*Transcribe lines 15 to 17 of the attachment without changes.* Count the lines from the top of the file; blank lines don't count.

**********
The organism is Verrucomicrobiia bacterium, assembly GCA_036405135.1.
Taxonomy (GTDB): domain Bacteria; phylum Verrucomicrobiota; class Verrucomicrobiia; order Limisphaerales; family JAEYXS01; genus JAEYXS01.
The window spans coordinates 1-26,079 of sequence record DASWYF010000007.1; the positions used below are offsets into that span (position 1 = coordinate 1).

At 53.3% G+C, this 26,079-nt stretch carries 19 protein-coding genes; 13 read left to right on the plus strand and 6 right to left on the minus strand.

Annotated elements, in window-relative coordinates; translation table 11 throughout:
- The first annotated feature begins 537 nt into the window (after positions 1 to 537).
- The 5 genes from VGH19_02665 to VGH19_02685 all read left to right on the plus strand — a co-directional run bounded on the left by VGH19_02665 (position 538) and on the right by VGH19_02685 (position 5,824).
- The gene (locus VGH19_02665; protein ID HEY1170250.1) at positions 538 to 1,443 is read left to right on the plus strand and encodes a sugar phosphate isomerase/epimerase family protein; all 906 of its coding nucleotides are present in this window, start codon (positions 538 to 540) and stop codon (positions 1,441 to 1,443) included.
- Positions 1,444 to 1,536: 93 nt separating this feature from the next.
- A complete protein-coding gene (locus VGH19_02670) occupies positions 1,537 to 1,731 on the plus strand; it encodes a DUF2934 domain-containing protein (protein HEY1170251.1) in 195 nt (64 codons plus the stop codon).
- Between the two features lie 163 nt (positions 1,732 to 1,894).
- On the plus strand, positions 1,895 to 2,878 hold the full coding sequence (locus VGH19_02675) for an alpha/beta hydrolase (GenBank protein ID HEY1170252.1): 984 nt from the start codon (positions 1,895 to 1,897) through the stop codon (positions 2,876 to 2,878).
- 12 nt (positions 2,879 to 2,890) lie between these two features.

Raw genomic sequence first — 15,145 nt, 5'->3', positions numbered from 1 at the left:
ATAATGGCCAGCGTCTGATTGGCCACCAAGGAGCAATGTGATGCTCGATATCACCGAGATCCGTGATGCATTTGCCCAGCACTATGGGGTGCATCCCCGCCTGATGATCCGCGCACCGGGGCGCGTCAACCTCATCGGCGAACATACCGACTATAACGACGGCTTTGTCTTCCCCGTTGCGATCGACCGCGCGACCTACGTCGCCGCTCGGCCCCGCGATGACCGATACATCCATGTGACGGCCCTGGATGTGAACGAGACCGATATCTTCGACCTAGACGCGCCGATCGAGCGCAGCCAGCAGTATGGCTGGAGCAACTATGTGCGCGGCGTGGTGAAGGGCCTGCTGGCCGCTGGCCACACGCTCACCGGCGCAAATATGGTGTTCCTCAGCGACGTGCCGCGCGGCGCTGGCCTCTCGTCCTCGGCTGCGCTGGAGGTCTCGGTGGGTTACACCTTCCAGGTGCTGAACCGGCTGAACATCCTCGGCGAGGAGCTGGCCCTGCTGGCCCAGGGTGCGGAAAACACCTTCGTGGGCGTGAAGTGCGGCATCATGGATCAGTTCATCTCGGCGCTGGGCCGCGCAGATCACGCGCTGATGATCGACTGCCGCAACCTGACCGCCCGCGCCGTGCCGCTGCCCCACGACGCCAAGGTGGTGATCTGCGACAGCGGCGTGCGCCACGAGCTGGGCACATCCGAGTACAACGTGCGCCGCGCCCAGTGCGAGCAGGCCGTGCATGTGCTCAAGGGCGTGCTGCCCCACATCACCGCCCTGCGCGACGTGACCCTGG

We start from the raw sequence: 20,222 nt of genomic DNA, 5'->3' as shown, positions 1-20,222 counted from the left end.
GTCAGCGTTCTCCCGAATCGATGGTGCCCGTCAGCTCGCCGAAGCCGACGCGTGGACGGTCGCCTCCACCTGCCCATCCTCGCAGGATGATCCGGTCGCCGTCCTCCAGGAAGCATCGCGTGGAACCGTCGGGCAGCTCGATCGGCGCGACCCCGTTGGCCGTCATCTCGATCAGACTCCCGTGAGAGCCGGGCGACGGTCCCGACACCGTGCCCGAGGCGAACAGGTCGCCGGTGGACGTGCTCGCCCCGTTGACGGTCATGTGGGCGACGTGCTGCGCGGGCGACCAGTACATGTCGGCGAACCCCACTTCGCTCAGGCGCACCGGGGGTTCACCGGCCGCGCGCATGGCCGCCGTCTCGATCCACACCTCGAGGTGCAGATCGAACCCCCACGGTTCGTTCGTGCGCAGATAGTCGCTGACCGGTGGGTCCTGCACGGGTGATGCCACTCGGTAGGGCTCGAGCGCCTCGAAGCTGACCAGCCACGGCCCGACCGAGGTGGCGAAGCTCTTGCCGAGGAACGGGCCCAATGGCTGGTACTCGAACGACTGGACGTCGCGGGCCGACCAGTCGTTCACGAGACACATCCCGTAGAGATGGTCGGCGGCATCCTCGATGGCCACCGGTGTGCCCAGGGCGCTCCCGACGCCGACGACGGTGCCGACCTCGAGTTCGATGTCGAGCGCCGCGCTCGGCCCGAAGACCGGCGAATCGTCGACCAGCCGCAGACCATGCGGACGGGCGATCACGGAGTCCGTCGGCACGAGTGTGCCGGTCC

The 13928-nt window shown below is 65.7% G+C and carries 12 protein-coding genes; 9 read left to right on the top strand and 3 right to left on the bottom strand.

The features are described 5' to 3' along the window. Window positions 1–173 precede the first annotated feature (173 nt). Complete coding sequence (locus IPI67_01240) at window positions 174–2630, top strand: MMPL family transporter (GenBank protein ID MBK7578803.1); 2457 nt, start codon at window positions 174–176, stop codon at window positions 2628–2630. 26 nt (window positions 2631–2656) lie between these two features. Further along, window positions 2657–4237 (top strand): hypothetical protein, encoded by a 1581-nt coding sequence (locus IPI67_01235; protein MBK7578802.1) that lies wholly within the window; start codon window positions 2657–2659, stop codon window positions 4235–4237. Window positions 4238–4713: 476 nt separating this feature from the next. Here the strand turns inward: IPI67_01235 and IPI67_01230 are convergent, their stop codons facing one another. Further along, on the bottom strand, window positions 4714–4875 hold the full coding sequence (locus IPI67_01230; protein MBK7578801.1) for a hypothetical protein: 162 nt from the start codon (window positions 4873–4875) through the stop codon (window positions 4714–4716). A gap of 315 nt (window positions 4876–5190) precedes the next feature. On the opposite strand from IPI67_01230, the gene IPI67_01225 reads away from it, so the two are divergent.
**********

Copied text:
ATAATGGCCAGCGTCTGATTGGCCACCAAGGAGCAATGTGATGCTCGATATCACCGAGATCCGTGATGCATTTGCCCAGCACTATGGGGTGCATCCCCGCCTGATGATCCGCGCACCGGGGCGCGTCAACCTCATCGGCGAACATACCGACTATAACGACGGCTTTGTCTTCCCCGTTGCGATCGACCGCGCGACCTACGTCGCCGCTCGGCCCCGCGATGACCGATACATCCATGTGACGGCCCTGGATGTGAACGAGACCGATATCTTCGACCTAGACGCGCCGATCGAGCGCAGCCAGCAGTATGGCTGGAGCAACTATGTGCGCGGCGTGGTGAAGGGCCTGCTGGCCGCTGGCCACACGCTCACCGGCGCAAATATGGTGTTCCTCAGCGACGTGCCGCGCGGCGCTGGCCTCTCGTCCTCGGCTGCGCTGGAGGTCTCGGTGGGTTACACCTTCCAGGTGCTGAACCGGCTGAACATCCTCGGCGAGGAGCTGGCCCTGCTGGCCCAGGGTGCGGAAAACACCTTCGTGGGCGTGAAGTGCGGCATCATGGATCAGTTCATCTCGGCGCTGGGCCGCGCAGATCACGCGCTGATGATCGACTGCCGCAACCTGACCGCCCGCGCCGTGCCGCTGCCCCACGACGCCAAGGTGGTGATCTGCGACAGCGGCGTGCGCCACGAGCTGGGCACATCCGAGTACAACGTGCGCCGCGCCCAGTGCGAGCAGGCCGTGCATGTGCTCAAGGGCGTGCTGCCCCACATCACCGCCCTGCGCGACGTGACCCTGG

We start from the raw sequence: 20,222 nt of genomic DNA, 5'->3' as shown, positions 1-20,222 counted from the left end.
GTCAGCGTTCTCCCGAATCGATGGTGCCCGTCAGCTCGCCGAAGCCGACGCGTGGACGGTCGCCTCCACCTGCCCATCCTCGCAGGATGATCCGGTCGCCGTCCTCCAGGAAGCATCGCGTGGAACCGTCGGGCAGCTCGATCGGCGCGACCCCGTTGGCCGTCATCTCGATCAGACTCCCGTGAGAGCCGGGCGACGGTCCCGACACCGTGCCCGAGGCGAACAGGTCGCCGGTGGACGTGCTCGCCCCGTTGACGGTCATGTGGGCGACGTGCTGCGCGGGCGACCAGTACATGTCGGCGAACCCCACTTCGCTCAGGCGCACCGGGGGTTCACCGGCCGCGCGCATGGCCGCCGTCTCGATCCACACCTCGAGGTGCAGATCGAACCCCCACGGTTCGTTCGTGCGCAGATAGTCGCTGACCGGTGGGTCCTGCACGGGTGATGCCACTCGGTAGGGCTCGAGCGCCTCGAAGCTGACCAGCCACGGCCCGACCGAGGTGGCGAAGCTCTTGCCGAGGAACGGGCCCAATGGCTGGTACTCGAACGACTGGACGTCGCGGGCCGACCAGTCGTTCACGAGACACATCCCGTAGAGATGGTCGGCGGCATCCTCGATGGCCACCGGTGTGCCCAGGGCGCTCCCGACGCCGACGACGGTGCCGACCTCGAGTTCGATGTCGAGCGCCGCGCTCGGCCCGAAGACCGGCGAATCGTCGACCAGCCGCAGACCATGCGGACGGGCGATCACGGAGTCCGTCGGCACGAGTGTGCCGGTCC